Strangely, the increasing toll taken on both sides meant that the decisive 12th Battle of the Isonzo, better known as Caporetto, was completely different to the preceding eleven. The results of the artillery barrages of 10 and 11 had put the Italians across the Isonzo in the south, and on to the plains of Bainsizza and the Carso. But the efforts had exhausted the Italian armies, while the Austrian army under Borosevic was so weakened that he believed his only chance lay in a last desperate counter offensive.
|Italians rounded up as prisoners|
In fact, Caporetto presaged the strategic change on the Western Front. In Isonzo 1-11 (as in every major Western Front action from Neuve Chapelle in March 1915 to Third Ypres)the pattern had been of Allied bombardment followed by the infantry throwing themselves against the well formed defences of the Central Powers. Ludendorff soon recognised the opportunity, provided by the collapse of the Russian front, to change the game. A combination of innovation in tactics and technology, linked with the weakness and exhaustion of the combatants made it possible. Much of the German army’s activity in the summer of 1917 was focused on the tactics – those of shock troops supported by rapid deployment of reserves; of gas attacks rather than prolonged opening bombardments. In summary, surprise rather than pulverisation. They were often known as ‘Hutier tactics’, after the General who first employed them in the capture of Riga in September 917, but he could not claim to have invented them.
Ludendorff, apparently the source of the ‘shackled to a corpse’ disparagement of Austria in 1915, was not keen to launch his new tactics in an Austrian cause, but on this occasion Hindenburg overruled him, and resolved to give German support to Austria’s hopes to knock Italy out of the war.
In October 1917 Italy was in a precarious state – economically, politically and militarily. Her population was worn down by the heavy losses – and hungry. In several cities there was unrest, particularly in Turin, the centre of armaments production. Sedition and propaganda caused a turmoil with riots in August 1917, superficially over bread shortages, but for much deeper reasons. Turin was declared a warzone under martial law, and many of the able bodied men were conscripted into battalions and sent, with no training, to the front near….... Caporetto.
The Italian government was struggling to retain its authority as a loose coalition. Its pacifist sections had been strengthened by a widely issued peace note from the Vatican in 1917 – much more influential in Italy than in other belligerent country. The Prime Minister Boselli was under attack from all sides, and would not survive the initial shock reactions to Caporetto.
The Italian army was exhausted and depleted. The Isonzo front was held mostly by Capello’s shattered 2nd army, with d’Aosta’s 3rd holding the southern section from the Carso to the sea (See Post 16/9/2017). Italian casualties from the 10th Isonzo battle outnumbered the total for first nine, and losses in the 11th were even worse than the 10th. The situation was desperate, but Cadorna, the Commander-in-Chief, accommodate miles behind the front line, continued his merciless approach, which was to do little more than issue strident orders, blaming his officers and men for every failure. He was hated, and the men’s morale was at rock bottom.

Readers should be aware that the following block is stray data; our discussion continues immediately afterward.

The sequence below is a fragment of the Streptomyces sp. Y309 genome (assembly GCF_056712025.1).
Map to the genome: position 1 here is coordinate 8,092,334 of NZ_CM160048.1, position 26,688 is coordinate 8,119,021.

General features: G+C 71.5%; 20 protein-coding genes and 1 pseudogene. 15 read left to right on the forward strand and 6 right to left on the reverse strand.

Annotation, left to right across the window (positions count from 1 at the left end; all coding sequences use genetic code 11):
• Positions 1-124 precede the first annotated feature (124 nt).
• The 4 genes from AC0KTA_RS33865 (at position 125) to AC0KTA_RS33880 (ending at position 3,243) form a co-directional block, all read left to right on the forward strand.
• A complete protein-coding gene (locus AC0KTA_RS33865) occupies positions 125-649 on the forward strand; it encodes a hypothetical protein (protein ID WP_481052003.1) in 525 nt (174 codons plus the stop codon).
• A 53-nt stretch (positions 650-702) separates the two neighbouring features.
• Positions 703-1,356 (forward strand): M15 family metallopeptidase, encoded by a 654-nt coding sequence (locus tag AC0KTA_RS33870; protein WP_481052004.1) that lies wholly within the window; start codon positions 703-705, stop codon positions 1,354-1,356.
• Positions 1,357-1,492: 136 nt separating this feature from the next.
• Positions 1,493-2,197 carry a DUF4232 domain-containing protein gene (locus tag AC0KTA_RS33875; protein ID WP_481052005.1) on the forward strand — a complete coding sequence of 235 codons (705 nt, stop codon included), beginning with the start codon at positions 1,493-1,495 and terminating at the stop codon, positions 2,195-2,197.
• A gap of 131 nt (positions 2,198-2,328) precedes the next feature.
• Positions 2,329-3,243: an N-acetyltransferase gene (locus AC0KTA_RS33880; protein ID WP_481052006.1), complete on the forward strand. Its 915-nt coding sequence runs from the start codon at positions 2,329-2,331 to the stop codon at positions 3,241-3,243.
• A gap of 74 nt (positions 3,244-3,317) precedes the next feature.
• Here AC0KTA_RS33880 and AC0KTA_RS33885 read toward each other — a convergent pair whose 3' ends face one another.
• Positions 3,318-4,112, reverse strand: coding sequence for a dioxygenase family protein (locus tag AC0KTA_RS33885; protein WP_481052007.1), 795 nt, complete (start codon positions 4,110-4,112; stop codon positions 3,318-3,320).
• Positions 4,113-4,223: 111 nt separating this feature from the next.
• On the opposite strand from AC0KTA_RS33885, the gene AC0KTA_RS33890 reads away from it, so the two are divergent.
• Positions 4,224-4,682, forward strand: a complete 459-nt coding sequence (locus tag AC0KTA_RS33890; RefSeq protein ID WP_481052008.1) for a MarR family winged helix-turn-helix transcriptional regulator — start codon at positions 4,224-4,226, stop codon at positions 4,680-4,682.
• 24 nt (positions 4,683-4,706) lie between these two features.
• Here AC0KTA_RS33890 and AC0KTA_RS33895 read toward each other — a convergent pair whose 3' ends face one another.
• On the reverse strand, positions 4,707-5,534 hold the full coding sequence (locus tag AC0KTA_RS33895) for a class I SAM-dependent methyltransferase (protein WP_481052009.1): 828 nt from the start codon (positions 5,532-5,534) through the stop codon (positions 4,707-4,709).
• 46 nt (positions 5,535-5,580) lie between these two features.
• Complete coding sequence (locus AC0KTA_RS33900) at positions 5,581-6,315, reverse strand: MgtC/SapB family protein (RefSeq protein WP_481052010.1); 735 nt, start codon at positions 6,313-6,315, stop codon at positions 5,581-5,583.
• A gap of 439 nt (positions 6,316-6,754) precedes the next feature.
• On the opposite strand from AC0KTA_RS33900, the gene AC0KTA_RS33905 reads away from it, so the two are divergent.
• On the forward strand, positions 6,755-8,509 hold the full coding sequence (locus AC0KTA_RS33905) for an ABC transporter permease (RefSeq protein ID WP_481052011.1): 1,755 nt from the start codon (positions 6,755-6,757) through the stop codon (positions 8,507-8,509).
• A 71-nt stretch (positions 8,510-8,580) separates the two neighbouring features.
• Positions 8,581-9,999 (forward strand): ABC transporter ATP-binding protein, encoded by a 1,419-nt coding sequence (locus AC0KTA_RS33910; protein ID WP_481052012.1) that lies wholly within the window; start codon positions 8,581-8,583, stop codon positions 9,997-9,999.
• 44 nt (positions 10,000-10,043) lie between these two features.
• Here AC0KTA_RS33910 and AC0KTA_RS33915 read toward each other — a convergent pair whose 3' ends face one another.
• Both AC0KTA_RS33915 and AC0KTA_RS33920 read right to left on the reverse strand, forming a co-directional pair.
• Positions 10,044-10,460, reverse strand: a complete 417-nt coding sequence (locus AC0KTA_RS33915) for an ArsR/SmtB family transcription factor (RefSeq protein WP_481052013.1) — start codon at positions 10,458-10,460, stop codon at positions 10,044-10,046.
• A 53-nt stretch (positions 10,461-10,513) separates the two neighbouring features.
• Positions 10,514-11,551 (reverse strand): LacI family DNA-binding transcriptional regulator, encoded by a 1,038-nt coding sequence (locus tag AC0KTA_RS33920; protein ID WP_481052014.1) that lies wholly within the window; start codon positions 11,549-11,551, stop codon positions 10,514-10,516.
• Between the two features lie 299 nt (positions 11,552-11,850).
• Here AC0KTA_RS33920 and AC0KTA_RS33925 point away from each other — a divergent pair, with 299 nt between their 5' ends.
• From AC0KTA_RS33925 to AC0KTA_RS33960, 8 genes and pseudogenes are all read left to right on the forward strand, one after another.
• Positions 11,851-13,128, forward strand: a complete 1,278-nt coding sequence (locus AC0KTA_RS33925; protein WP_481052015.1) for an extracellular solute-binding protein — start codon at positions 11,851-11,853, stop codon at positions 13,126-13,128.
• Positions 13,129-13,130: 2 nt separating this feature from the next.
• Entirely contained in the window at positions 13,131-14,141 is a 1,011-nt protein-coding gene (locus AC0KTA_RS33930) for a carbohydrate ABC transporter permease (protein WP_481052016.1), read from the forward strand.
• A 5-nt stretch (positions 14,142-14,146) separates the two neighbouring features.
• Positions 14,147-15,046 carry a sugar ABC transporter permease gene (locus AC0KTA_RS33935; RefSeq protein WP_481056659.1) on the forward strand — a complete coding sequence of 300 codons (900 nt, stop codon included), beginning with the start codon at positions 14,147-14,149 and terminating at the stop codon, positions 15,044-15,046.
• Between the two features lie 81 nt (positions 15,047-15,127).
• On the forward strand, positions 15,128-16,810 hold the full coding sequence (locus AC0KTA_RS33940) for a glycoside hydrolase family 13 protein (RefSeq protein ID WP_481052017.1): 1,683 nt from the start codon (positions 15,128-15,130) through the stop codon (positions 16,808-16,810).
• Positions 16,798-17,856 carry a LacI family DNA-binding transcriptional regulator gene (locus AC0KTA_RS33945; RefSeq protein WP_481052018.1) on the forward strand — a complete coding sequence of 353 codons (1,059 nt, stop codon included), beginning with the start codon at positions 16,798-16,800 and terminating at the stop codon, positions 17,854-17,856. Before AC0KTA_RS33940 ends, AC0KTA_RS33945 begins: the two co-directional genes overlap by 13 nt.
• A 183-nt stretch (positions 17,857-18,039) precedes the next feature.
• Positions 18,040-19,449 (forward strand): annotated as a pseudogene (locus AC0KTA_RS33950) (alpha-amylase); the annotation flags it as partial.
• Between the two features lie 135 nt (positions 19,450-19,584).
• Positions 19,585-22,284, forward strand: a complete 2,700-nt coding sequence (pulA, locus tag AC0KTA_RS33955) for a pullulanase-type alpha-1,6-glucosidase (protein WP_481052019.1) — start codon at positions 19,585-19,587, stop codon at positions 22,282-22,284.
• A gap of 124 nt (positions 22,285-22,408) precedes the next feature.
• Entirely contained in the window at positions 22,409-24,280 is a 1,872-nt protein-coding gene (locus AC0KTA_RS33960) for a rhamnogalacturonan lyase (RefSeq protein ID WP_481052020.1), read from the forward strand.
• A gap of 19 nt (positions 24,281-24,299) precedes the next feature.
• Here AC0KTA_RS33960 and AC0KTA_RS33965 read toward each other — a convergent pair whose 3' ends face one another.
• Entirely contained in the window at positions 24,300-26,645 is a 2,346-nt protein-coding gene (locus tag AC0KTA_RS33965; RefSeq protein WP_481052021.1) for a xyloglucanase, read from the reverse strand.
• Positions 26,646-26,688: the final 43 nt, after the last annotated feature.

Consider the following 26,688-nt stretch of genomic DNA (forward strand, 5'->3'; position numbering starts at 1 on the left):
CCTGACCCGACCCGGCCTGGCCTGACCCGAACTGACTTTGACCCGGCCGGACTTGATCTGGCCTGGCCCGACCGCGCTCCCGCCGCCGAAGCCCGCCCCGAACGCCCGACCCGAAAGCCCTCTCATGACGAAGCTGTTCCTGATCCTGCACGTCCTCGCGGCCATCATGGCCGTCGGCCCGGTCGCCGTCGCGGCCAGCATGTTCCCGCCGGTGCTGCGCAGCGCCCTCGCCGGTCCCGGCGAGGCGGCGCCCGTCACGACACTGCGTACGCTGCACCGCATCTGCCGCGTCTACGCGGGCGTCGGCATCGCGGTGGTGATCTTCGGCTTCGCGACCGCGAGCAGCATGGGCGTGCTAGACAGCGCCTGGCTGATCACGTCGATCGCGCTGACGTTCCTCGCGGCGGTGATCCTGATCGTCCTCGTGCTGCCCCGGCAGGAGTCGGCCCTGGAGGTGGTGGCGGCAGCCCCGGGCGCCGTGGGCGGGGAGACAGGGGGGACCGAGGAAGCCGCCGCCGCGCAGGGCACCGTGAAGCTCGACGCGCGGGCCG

German preparations, carried out with their customary efficiency and stealth, brought several Divisions trained in Hutier tactics and two Divisions of crack Alpine troops. More importantly they took over military command of operations. General Otto von Below was moved from the western Front to take control from the Austrian High Command (including the wretched von Hotzendorf). Below planned for surprise by selecting the upper Isonzo as his breakthrough point, rather than south of Tolmino nearer to the plains.
Italian intelligence was weak, and consequently their preparations were poor. Some rumours of German involvement reached Cadorna but he felt it more likely they would head for the Trentino region than the Isonzo. He kept most of his artillery in the south Isonzo front, leaving the upper reaches more vulnerable to attack.
|The Caporetto Disaster. Everything between the Isonzo front in the East and the River Piave to|
the West was conceded to the Austrians (with a little help form the Germans).
(Modified from Liddell Hart's 'History of the First World War)
The onslaught began on 24th October 1917. Below ordered initial infantry attacks along the whole 60 miles front, but he was concentrating on three sites between Tolmino and Saga in the mountains to make his breakthrough. The town of Caporetto was the middle of these, and it was the first to give way. Stunned and terrified by the speed of advance and the gas attacks, the Italians in Caporetto panicked, and either surrendered or fled in huge numbers. Within hours, thousands of Below’s men had poured through the widening gap and were surrounding defenders on the higher ground positions west of the river. Within two days the crucial Monte Maggiore defensive line had been passed, and Capello’s army was in full retreat on the plains to Udine, pursued by, among others, a certain Erwin Rommel.